Asleep On The Subways

I proceed on uncertain footing with this one, venturing into unfamiliar territory. Hallowed literary ground. It already feels ill-fitting and clumsy. I mean, five or six attempts to get this first paragraph sounding right should serve as proper warning sign that this couldn’t possibly work out well.

But, fuck it, throwing caution to the wind and blustering on through does seem to be the modus operandi around here these days.

So I give you an analogy.

Our last night in New York City, back in the hotel room, with some wine on board I should note, I finally conceded to the lure of the Crosley box turntable and decided to give it a… ahem, ahem… spin. Me being totally ignorant that Crosley was, you know, a thing, I wasn’t even sure it worked. It could just as well be a decorative touch, to give the place some additional ambience.

Turns out, the turntable was in very good working condition, far better than I expected. Like I said, Crosley is a thing, a digital contraption with an analogue throwback, designed, at least in part, to hit the nostalgia button for those of us who grew up on the vinyl. With the reminder wine had been consumed, I can tell you that I was captivated.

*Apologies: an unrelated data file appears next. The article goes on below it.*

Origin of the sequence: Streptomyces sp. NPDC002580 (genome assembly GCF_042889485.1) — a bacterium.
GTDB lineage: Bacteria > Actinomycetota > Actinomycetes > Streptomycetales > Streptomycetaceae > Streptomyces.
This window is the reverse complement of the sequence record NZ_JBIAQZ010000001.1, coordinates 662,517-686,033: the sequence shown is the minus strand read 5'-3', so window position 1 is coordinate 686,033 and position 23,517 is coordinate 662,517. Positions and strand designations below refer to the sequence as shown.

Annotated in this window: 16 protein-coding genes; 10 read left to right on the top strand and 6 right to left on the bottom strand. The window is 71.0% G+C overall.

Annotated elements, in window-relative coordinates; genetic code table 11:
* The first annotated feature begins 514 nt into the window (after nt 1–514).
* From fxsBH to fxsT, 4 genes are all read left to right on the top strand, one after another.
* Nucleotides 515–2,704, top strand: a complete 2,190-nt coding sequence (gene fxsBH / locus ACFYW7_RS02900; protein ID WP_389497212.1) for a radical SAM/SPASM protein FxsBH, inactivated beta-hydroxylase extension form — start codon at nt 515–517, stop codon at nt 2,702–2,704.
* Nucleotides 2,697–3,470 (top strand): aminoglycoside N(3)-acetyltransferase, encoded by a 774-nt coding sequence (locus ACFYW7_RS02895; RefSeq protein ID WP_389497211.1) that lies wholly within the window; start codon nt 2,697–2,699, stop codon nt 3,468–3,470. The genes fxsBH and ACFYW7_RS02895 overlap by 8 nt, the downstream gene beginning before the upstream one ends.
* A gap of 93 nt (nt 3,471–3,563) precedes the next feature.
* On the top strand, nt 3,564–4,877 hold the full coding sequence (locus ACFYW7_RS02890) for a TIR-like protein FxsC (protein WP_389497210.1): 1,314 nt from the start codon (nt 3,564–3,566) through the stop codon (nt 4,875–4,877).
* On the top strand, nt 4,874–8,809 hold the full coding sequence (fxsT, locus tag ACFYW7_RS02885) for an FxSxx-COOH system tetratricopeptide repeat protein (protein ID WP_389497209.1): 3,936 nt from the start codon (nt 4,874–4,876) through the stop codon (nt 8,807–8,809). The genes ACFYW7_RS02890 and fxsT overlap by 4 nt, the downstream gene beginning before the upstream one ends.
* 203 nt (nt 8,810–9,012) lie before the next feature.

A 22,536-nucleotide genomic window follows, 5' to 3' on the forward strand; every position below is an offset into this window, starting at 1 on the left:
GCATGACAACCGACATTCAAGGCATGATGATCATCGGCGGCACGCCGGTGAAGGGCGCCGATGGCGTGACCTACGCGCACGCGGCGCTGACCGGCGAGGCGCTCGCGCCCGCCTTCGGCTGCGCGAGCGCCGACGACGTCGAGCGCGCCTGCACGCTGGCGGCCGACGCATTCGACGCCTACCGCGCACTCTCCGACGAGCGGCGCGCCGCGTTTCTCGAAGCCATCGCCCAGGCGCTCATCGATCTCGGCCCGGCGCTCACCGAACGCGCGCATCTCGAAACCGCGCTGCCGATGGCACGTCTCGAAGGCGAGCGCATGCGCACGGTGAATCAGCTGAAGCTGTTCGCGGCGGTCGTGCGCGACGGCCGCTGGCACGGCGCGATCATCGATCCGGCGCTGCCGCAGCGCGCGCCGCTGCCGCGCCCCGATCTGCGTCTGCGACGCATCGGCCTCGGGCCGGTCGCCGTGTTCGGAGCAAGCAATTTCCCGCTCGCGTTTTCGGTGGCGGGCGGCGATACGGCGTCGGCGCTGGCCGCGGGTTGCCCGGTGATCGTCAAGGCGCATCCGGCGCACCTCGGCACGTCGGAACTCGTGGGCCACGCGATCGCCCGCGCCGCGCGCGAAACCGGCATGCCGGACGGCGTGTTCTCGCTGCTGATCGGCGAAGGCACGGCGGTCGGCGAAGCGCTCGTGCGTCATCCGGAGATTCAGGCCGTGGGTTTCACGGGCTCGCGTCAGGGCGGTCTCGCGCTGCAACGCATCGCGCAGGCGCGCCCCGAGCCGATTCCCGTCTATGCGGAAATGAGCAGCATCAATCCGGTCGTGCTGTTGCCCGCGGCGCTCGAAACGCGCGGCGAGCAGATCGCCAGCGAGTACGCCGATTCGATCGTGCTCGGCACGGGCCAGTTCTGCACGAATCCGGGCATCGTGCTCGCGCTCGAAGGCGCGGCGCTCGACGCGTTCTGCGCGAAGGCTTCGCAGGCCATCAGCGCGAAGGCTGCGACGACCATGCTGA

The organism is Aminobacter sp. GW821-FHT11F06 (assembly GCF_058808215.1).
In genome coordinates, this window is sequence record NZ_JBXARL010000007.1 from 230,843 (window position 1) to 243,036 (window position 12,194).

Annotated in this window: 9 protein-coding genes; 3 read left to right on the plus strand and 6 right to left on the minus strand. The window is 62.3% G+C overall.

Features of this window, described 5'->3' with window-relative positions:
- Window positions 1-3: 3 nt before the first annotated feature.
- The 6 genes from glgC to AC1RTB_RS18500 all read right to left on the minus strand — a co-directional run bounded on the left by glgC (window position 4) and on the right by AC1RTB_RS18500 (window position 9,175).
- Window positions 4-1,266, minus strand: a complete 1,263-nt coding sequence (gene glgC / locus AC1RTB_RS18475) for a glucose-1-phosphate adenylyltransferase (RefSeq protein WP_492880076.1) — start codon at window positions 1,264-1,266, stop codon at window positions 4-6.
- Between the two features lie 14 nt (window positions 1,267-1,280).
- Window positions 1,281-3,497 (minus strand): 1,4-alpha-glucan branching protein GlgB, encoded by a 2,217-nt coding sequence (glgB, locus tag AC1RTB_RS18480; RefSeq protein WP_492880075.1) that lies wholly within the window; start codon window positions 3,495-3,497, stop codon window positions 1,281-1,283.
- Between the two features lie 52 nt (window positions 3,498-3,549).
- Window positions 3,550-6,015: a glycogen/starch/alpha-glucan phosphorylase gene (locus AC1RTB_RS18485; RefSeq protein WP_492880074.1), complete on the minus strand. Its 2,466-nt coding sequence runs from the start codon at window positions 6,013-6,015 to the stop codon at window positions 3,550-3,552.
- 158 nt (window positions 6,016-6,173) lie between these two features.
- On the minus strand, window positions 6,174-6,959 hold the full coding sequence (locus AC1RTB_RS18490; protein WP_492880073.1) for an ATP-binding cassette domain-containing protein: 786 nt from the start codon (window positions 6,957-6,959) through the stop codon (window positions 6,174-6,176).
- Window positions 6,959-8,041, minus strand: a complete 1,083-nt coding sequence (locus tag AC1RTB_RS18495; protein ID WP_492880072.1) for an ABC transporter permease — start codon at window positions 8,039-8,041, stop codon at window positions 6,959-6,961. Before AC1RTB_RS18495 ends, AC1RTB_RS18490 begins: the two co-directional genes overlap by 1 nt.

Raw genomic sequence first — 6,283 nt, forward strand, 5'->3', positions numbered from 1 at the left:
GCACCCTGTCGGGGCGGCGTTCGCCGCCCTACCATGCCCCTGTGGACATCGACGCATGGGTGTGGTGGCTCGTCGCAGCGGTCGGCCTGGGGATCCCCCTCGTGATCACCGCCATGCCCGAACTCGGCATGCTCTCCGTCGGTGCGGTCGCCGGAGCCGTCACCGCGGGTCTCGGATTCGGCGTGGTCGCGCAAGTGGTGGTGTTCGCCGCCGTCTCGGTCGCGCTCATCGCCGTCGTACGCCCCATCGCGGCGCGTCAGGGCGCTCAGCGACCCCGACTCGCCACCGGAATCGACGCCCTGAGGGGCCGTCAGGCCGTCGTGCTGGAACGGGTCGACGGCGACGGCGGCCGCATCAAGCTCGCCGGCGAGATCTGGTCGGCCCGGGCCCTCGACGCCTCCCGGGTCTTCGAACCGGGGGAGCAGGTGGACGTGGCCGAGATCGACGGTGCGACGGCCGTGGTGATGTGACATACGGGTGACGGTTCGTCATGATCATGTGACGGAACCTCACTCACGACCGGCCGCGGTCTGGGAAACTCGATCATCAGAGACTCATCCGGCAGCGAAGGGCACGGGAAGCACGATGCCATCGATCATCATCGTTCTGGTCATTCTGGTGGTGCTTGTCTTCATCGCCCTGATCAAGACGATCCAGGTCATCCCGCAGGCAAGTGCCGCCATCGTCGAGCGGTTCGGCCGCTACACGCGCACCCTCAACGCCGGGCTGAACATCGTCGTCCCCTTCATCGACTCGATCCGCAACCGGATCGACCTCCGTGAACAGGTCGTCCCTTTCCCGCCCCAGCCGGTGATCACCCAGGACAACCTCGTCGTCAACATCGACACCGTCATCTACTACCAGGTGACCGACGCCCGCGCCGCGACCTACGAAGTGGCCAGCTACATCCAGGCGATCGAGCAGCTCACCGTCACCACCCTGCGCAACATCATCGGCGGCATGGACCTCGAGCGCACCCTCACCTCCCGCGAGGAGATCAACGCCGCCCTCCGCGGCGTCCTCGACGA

Yes, there was a little bit of my obsessive 14 year old self plugged into listening to music that doesn’t happen very often anymore. Who’s got the time, right? You slap something on in the background while going about your daily business without taking the time to pour over the album cover and liner notes. Besides, CDs kind of killed that thrill long before the advent of cold, clinical, distant downloading.

But there I was, sitting at the end of the bed as the record rotated, the arm gently undulating I guess you’d call it. Watching as well as listening. It was a much more inclusive experience, a bigger connection to the music. Nowadays it’s mostly about clicking. Click to download, double click to play. Done and done. To listen to Bill Evans’ We Will Meet Again on vinyl, I opened the box, turned the unit on, slipped the record first out of its cover, then out of the paper sleeve, set it gentle onto the turntable, lift the arm from out of the cradle and moved leftward toward the album, the turntable began to turn. As gently as possible set the needle down into the groove. The first sound is that familiar crackle and pop. And then the music starts.